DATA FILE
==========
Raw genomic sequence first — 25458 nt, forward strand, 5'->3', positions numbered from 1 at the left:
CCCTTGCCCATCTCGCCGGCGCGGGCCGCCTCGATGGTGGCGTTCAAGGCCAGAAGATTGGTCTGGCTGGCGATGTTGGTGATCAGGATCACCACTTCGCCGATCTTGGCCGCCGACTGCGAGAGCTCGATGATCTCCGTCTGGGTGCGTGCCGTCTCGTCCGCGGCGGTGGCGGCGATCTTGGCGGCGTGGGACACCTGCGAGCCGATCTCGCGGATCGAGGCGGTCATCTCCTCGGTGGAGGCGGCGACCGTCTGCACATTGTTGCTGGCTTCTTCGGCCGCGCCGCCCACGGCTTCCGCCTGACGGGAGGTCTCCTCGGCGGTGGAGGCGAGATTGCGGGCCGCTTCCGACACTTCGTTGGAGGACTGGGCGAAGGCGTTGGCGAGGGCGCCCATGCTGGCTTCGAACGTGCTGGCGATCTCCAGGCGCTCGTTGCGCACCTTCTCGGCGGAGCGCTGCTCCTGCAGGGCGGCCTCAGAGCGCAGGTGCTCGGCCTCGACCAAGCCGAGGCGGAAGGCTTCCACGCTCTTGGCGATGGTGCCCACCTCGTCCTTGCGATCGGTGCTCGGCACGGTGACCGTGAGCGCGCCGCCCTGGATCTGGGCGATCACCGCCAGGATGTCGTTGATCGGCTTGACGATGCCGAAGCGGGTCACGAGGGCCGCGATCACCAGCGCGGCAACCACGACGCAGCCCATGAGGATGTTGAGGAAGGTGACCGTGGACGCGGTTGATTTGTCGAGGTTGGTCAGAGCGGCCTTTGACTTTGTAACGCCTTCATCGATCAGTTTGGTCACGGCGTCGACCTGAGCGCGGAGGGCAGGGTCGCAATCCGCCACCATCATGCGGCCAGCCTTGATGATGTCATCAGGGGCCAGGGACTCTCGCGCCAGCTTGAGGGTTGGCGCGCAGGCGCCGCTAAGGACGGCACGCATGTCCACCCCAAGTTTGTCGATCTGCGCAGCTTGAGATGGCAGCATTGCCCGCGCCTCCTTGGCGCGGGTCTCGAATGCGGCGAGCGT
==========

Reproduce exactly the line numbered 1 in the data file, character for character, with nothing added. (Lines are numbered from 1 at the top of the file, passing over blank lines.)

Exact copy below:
Raw genomic sequence first — 25458 nt, forward strand, 5'->3', positions numbered from 1 at the left: